Byzantine and Arab Era
Much later, during the Byzantine period, the settlement still existed and was called Kastro (Castle), due to the fortification wall protecting it. Traces of the Byzantine wall have been found near the port of Heraklion.
In 824AD the Byzantine Castle fell to the hands of Saracen Arabs led by Ambou Hafs Omar or Apochapsis. The capital of Crete, Gortyn, was destroyed by them, as it was not seaside and did not serve the needs of the Saracen pirates. On the other hand, the small castle of Heraklion was ideal for providing a new basis for their predatory raids in the Mediterranean.
After moving the capital of Crete to Heraklion Castle, they built a strong fortification. The Arab fortifications of Heraklion started from the current site of the Archaeological Museum of Heraklion, ran along today’s Daidalou and Handakos Street, ending at the sea. The wall was built of unbaked bricks, made of goat and pig hair. The wall was quite flat so that it could fit two carriages. The outside side of the walls was protected by a deep ditch, which could be filled with seawater in one hour. Because of this trench, the Arabs called the city of Heraklion "Trench Castle » (Rabdh el Khantak), a name that was used for many centuries (Candia).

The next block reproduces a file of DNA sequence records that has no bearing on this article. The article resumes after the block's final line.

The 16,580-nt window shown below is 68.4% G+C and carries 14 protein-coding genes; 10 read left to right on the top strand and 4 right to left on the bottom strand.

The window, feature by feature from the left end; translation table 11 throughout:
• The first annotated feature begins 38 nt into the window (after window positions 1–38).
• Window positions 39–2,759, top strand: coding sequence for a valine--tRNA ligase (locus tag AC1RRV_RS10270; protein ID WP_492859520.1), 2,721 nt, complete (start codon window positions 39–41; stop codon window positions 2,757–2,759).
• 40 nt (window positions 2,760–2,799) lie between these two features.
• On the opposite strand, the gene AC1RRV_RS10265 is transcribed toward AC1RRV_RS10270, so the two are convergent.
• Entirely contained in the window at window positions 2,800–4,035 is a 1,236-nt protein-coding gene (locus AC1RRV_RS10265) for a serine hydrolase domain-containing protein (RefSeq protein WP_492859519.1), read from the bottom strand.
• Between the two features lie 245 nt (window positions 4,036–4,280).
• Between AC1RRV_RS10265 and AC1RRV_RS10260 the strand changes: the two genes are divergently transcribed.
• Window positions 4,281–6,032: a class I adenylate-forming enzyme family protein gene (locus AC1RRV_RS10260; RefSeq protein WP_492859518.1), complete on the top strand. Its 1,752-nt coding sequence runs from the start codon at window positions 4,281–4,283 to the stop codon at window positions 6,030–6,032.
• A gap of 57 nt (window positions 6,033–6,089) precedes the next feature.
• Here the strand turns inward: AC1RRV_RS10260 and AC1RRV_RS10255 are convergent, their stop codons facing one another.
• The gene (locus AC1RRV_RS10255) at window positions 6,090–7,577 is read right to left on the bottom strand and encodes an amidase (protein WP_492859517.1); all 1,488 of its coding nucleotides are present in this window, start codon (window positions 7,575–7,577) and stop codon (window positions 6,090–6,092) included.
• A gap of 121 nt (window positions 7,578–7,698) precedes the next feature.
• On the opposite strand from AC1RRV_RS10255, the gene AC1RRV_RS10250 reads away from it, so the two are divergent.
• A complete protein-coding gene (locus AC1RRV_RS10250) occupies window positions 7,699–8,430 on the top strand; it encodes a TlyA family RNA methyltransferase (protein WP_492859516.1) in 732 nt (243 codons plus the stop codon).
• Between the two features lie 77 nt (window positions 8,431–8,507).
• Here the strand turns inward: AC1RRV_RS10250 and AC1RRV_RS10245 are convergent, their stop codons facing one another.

The Byzantines tried to regain Crete, because of its foremost geostrategic importance and so as to exterminate the pirates who were raping the Greek seas. However, the great fortress of Candia kept them away for many centuries. After several consecutive failing campaigns, Nikiforos Fokas in 961AD managed to free the island. Fearing a possible return of the Arabs, Fokas ruined the fortifications, the ditch, and built the fortress Rokka in Kanli Castelli (today’s Profitis Ilias village).
Chandakas was shortly inhabited by Cretans and the Byzantines rebuilt new strong walls. These walls were built above the Arabic walls, while a gate was built at the point of today’s building Aktarika (next to the Lions square). The name of the gate was later known by the Venetians as Great Arch (Voltone).
After regaining Crete, the Byzantines were closely involved with the defense of the island, by building forts and castles all over the island. At the same time, they installed several soldiers coming from all over the Byzantine Empire to repel pirate attacks.
The Venetian fortification of Heraklion
In 1206, after 2.5 centuries of Byzantine presence on the island, the Genoese, led by the Maltese Henry Pescatore and his friend Alamanos da Costa occupied a large part of central Crete. Immediately, they fortified the big three castles of Candia, Sitia and Rethymnon and twelve smaller forts in several positions.